The net is 155 metres 5 ft 1 inch high at the edges and 1524 metres 5 ft high

The net is 155 metres 5 ft 1 inch high at the edges

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The net is 1.55 metres (5 ft 1 inch) high at the edges and 1.524 metres (5 ft) high in the centre. The net posts are placed over the doubles sidelines, even when singles is played. The minimum height for the ceiling above the court is not mentioned in the Laws of Badminton. Nonetheless, a badminton court will not be suitable if the ceiling is likely to be hit on a high serve. Serving
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The legal bounds of a badminton court during various stages of a rally for singles and doubles games When the server serves, the shuttlecock must pass over the short service line on the opponents' court or it will count as a fault. At the start of the rally, the server and receiver stand in diagonally opposite service courts (see court dimensions ). The server hits the shuttlecock so that it would land in the receiver's service court. This is similar to tennis , except that a badminton serve must be hit below waist height and with the racquet shaft pointing downwards, the shuttlecock is not allowed to bounce and in badminton, the players stand inside their service courts, unlike tennis. When the serving side loses a rally, the server immediately passes to their opponent(s) (this differs from the old system where sometimes the serve passes to the doubles partner for what is known as a "second serve"). In singles, the server stands in their right service court when their score is even, and in her/his left service court when her/his score is odd. In doubles, if the serving side wins a rally, the same player continues to serve, but he/she changes service courts so that she/he serves to a different opponent each time. If the opponents win the rally and their new score is even, the player in the right service court serves; if odd, the player in the left service court serves. The players' service courts are determined by their positions at the start of the previous rally, not by where they were standing at the end of the rally. A consequence of this system is that each time a side regains the service, the server will be the player who did not serve last time. Scoring Main article: Scoring system development of badminton Each game is played to 21 points, with players scoring a point whenever they win a rally regardless of whether they served [13] (this differs from the old system where players could only win a point on their serve and each game was played to 15 points). A match is the best of three games. If the score reaches 20-all, then the game continues until one side gains a two-point lead (such as 24–22), except when there is a tie at 29-all, in which the game goes to a golden point. Whoever scores this point will win. At the start of a match, the shuttlecock is cast and the side towards which the shuttlecock is pointing serves first. Alternatively, a coin may be tossed, with the winners choosing whether to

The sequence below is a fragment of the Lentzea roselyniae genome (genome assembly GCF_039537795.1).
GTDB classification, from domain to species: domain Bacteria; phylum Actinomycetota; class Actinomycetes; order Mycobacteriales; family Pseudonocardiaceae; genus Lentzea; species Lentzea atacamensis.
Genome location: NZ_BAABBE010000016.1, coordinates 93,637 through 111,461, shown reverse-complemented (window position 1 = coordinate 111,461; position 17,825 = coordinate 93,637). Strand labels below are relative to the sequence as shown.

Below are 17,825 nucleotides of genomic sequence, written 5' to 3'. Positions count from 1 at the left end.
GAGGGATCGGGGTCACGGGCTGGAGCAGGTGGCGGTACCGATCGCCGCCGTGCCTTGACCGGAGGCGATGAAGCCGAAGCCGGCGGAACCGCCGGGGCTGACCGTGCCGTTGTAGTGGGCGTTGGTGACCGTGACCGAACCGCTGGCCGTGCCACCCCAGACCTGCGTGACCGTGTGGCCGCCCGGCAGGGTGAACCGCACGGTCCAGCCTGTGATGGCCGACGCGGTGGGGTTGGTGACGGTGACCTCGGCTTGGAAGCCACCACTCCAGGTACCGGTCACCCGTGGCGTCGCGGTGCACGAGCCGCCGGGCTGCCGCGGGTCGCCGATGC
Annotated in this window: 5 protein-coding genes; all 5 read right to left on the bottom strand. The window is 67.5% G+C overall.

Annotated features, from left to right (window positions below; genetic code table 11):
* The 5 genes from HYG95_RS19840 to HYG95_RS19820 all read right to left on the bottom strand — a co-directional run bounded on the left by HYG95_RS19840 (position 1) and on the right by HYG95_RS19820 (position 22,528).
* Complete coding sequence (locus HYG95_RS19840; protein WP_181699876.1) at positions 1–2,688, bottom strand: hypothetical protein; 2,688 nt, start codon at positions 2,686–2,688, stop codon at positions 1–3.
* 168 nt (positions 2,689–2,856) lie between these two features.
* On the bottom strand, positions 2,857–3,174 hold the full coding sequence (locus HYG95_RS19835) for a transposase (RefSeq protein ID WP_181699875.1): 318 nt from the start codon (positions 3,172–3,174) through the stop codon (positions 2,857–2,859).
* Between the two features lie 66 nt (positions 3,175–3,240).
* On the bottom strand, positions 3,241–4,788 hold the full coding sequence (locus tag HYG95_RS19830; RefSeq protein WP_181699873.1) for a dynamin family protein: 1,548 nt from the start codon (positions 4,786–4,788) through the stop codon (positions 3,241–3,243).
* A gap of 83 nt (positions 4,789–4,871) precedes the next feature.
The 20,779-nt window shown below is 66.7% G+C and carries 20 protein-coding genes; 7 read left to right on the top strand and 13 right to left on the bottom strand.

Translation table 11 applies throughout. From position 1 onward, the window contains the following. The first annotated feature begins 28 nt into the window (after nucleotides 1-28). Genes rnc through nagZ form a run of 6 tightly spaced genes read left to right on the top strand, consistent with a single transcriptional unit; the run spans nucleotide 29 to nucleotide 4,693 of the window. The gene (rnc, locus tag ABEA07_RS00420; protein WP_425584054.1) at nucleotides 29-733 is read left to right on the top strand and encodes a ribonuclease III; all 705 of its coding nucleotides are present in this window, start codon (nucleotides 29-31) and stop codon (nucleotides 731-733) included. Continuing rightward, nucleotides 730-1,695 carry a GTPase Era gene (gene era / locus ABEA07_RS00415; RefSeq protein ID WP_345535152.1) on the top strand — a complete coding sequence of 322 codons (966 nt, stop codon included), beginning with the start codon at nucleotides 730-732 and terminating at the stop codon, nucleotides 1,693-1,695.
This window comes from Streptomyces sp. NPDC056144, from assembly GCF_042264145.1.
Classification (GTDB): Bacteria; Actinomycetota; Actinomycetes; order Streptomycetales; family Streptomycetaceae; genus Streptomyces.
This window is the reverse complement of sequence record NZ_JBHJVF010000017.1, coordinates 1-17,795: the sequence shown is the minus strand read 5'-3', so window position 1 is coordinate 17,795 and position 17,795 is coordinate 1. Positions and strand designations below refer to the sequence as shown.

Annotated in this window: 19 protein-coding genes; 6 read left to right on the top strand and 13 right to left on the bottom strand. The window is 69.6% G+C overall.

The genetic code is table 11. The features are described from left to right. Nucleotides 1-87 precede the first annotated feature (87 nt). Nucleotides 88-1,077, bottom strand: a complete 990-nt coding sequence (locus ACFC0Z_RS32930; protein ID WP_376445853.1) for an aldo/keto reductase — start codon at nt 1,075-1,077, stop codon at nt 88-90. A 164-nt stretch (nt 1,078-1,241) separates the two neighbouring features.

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serve or receive first, or choosing which end of the court to occupy first, and their opponents making the leftover the remaining choice.
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